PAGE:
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Nebraska vs. Iowa, 11.23

Nebraska quarterback Adrian Martinez celebrates against Iowa during the second half Nov. 23 in Iowa City.

Jerald Foster exhausted his collegiate playing eligibility this season.

But the former Nebraska offensive guard looks forward to watching the Huskers rack up big offensive numbers in seasons to come.

“This is an offense that's going to be top 10, easily, next season,” he said.

That’s pretty bold — Nebraska is 27th this season in average yards per game — but Foster stands by his prediction.

“We have too many good young guys for it not to work,” he said.

He has a point, and his level of confidence is shared by many well-grounded Nebraska fans. Those fans face a tricky challenge during the coming offseason — that is, finding the proper amount of optimism for the 2019 season. There's a sweet spot that can be elusive for even the most sensible observers.

Some unsolicited advice: Keep an open mind because Nebraska remains in the midst of a mammoth roster overhaul — come August there likely will be 100-plus faces on the roster who weren’t there when Scott Frost took over the program last December.

As for the Huskers' 2019 schedule — yes, it projects to be easier than this season’s edition. But I hesitate to describe the 2019 version as “easy.” For instance, the month of November won't be a picnic (at Purdue, Wisconsin, at Maryland, Iowa). The Badgers have beaten the Huskers six straight times, the Hawkeyes four.

I mean, c'mon, Nebraska just endured back-to-back 4-8 seasons. Frost can't simply snap his fingers and win eight games in Year Two, even with a shooting star at quarterback in Adrian Martinez.

The offense, barring injuries and/or unforeseen departures, is set to return seven players who started at least six games this season (Martinez, JD Spielman, Jack Stoll, Kade Warner, Brenden Jaimes, Matt Farniok and Boe Wilson). But the losses of receiver Stanley Morgan (1,004 receiving yards) and running back Devine Ozigbo (1,082 rushing yards) loom large. They were powerful forces. Plus, fellow senior Tanner Farmer had settled in nicely at center.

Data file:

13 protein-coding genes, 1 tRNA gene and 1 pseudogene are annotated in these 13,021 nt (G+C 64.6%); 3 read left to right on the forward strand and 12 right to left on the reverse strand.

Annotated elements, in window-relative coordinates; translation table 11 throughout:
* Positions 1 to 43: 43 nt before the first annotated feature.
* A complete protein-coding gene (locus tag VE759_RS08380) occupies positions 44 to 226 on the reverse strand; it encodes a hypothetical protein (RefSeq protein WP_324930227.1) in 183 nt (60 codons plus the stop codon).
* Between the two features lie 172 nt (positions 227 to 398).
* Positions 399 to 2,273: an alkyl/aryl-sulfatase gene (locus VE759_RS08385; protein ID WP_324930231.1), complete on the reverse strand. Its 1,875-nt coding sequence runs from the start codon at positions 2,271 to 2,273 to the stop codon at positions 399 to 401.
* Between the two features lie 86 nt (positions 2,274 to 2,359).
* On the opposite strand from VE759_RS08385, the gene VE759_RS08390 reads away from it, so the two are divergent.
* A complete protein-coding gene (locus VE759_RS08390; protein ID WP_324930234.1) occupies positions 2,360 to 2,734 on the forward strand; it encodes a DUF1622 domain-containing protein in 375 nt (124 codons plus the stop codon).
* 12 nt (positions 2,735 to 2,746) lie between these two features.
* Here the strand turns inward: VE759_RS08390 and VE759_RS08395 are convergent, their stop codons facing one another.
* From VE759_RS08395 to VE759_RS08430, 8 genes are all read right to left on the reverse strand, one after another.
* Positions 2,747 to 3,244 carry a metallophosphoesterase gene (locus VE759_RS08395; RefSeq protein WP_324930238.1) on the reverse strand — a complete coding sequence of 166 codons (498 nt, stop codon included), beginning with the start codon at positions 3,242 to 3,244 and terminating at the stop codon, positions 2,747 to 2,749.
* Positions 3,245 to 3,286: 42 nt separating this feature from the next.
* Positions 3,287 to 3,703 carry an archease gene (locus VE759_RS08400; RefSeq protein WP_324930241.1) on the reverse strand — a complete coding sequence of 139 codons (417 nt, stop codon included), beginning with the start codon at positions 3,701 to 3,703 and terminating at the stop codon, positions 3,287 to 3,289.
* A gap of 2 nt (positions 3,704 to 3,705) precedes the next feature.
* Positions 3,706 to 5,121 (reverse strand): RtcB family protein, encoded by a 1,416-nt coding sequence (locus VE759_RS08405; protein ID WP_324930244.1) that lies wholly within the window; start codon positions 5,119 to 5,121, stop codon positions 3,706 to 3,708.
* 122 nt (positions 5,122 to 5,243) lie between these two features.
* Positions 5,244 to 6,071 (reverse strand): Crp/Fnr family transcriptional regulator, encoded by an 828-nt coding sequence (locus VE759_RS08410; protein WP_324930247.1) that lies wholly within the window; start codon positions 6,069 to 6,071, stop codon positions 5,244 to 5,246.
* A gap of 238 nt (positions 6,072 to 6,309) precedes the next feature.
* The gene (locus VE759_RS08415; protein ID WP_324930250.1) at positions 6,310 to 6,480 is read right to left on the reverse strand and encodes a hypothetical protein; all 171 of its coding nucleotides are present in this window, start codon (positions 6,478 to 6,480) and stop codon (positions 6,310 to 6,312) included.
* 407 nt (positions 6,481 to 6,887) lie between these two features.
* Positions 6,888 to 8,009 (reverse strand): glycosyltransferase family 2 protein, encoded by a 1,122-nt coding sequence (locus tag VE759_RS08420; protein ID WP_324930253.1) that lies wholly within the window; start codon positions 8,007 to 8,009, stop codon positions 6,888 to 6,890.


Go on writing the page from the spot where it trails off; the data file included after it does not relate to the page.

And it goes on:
Meanwhile, Nebraska's defense loses five of its top six tacklers but returns five players who started at least six games this season (Ben Stille, Carlos Davis, Lamar Jackson, Dicaprio Bootle and Mohamed Barry). Nebraska is 96th nationally in total defense. Obviously, Erik Chinander has a tough job ahead, especially in trying to ignite the pass rush.

Stille is the leading returning sack producer with five in 2018. Khalil Davis is next with three, and Barry had two.

Somebody's got to step up. Hello, Caleb Tannor. Hello, JoJo Domann. Hello, anyone?

Good luck recruiting a defender capable of producing 10 sacks right off the bat, as junior-college transfer Randy Gregory did in 2013 for Nebraska. Those type of guys come along once every 20 years or so. So, generating a pass rush typically has to come through the development of players. Eric Martin (8 1/2 sacks in 2012) comes to mind. Frost's staff showed well as developers of talent.

In Year Two, there should be progress in a lot of areas. That's usually how it works for teams.

“This past winter, it was like they had to learn a new language,” said Mike Dawson, who coaches the defensive linemen. “It was like, ‘What are these new words you’re saying to me?’ Now they know what the new words are and they can really start to understand what they mean and how it affects not only them, but other guys around them.”

Considering Nebraska’s returning personnel and wide-open nature of the Big Ten West Division — not to mention the momentum in the program following a 4-2 finish to this season — fans expecting seven or eight wins in 2019 strike me as reasonable. But folks should pay attention to the evolving nature of the roster. You wonder what the transfer market might bring. A big-bodied receiver to help offset Morgan’s loss? An instant-impact inside linebacker?

Will all the returners actually return?

One thing is clear: Nebraska’s identity as a program is its zippy offense, which at the moment, has a dynamic talent at the controls.

“Our part of this task, I think, is we’ve got to get the ball back to our explosive offense,” Dawson said. “Whether it’s by getting turnovers or creating three-and-outs where the ball’s getting back in the hands of Adrian and the rest of the guys, then we’re doing our job.”

Beating South Alabama on Aug. 31 will be job No. 1. Nebraska players (and fans) should have learned by now to not take any win for granted.

Reach the writer at 402-473-7440 or ssipple@journalstar.com. On Twitter @HuskerExtraSip.

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Husker columnist

Steven, a lifelong Nebraskan, newspaper enthusiast and UNL grad, joined the Journal Star in 1990 and has covered NU football since 1995.

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